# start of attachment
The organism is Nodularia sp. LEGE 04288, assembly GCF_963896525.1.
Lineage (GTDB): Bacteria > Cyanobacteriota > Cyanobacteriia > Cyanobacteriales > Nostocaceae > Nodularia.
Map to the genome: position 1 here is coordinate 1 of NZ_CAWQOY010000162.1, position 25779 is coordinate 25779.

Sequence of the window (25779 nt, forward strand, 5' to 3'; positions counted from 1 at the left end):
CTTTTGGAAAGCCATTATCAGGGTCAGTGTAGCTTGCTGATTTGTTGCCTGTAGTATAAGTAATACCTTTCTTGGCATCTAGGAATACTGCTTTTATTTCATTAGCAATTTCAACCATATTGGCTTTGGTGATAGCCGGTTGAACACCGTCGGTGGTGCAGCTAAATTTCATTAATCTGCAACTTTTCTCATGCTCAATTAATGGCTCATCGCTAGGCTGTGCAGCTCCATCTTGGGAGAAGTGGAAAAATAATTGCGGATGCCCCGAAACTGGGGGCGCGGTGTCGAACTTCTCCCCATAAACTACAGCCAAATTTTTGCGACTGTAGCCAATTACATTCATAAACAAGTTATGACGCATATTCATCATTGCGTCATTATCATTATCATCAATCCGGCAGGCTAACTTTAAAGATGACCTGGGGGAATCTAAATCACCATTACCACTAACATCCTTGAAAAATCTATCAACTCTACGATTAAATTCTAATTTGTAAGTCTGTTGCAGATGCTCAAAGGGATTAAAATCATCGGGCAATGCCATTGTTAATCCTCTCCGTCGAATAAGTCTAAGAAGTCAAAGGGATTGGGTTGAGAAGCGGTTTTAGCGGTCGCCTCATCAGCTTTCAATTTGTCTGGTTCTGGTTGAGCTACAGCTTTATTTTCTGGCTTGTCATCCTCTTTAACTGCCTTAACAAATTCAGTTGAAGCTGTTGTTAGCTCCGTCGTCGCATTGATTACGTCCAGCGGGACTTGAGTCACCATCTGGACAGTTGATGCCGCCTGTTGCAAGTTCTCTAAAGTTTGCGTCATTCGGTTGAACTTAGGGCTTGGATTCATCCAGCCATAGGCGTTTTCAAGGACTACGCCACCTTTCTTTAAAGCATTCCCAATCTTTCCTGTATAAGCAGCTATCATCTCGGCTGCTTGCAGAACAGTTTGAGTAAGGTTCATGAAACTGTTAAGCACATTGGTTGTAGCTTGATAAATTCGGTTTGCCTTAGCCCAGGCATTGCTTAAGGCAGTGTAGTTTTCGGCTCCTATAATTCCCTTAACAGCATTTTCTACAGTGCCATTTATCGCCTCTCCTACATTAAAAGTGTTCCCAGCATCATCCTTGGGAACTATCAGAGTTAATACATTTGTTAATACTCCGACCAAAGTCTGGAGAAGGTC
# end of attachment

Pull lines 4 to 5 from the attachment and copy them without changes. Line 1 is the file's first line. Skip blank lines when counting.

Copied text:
Sequence of the window (25779 nt, forward strand, 5' to 3'; positions counted from 1 at the left end):
CTTTTGGAAAGCCATTATCAGGGTCAGTGTAGCTTGCTGATTTGTTGCCTGTAGTATAAGTAATACCTTTCTTGGCATCTAGGAATACTGCTTTTATTTCATTAGCAATTTCAACCATATTGGCTTTGGTGATAGCCGGTTGAACACCGTCGGTGGTGCAGCTAAATTTCATTAATCTGCAACTTTTCTCATGCTCAATTAATGGCTCATCGCTAGGCTGTGCAGCTCCATCTTGGGAGAAGTGGAAAAATAATTGCGGATGCCCCGAAACTGGGGGCGCGGTGTCGAACTTCTCCCCATAAACTACAGCCAAATTTTTGCGACTGTAGCCAATTACATTCATAAACAAGTTATGACGCATATTCATCATTGCGTCATTATCATTATCATCAATCCGGCAGGCTAACTTTAAAGATGACCTGGGGGAATCTAAATCACCATTACCACTAACATCCTTGAAAAATCTATCAACTCTACGATTAAATTCTAATTTGTAAGTCTGTTGCAGATGCTCAAAGGGATTAAAATCATCGGGCAATGCCATTGTTAATCCTCTCCGTCGAATAAGTCTAAGAAGTCAAAGGGATTGGGTTGAGAAGCGGTTTTAGCGGTCGCCTCATCAGCTTTCAATTTGTCTGGTTCTGGTTGAGCTACAGCTTTATTTTCTGGCTTGTCATCCTCTTTAACTGCCTTAACAAATTCAGTTGAAGCTGTTGTTAGCTCCGTCGTCGCATTGATTACGTCCAGCGGGACTTGAGTCACCATCTGGACAGTTGATGCCGCCTGTTGCAAGTTCTCTAAAGTTTGCGTCATTCGGTTGAACTTAGGGCTTGGATTCATCCAGCCATAGGCGTTTTCAAGGACTACGCCACCTTTCTTTAAAGCATTCCCAATCTTTCCTGTATAAGCAGCTATCATCTCGGCTGCTTGCAGAACAGTTTGAGTAAGGTTCATGAAACTGTTAAGCACATTGGTTGTAGCTTGATAAATTCGGTTTGCCTTAGCCCAGGCATTGCTTAAGGCAGTGTAGTTTTCGGCTCCTATAATTCCCTTAACAGCATTTTCTACAGTGCCATTTATCGCCTCTCCTACATTAAAAGTGTTCCCAGCATCATCCTTGGGAACTATCAGAGTTAATACATTTGTTAATACTCCGACCAAAGTCTGGAGAAGGTC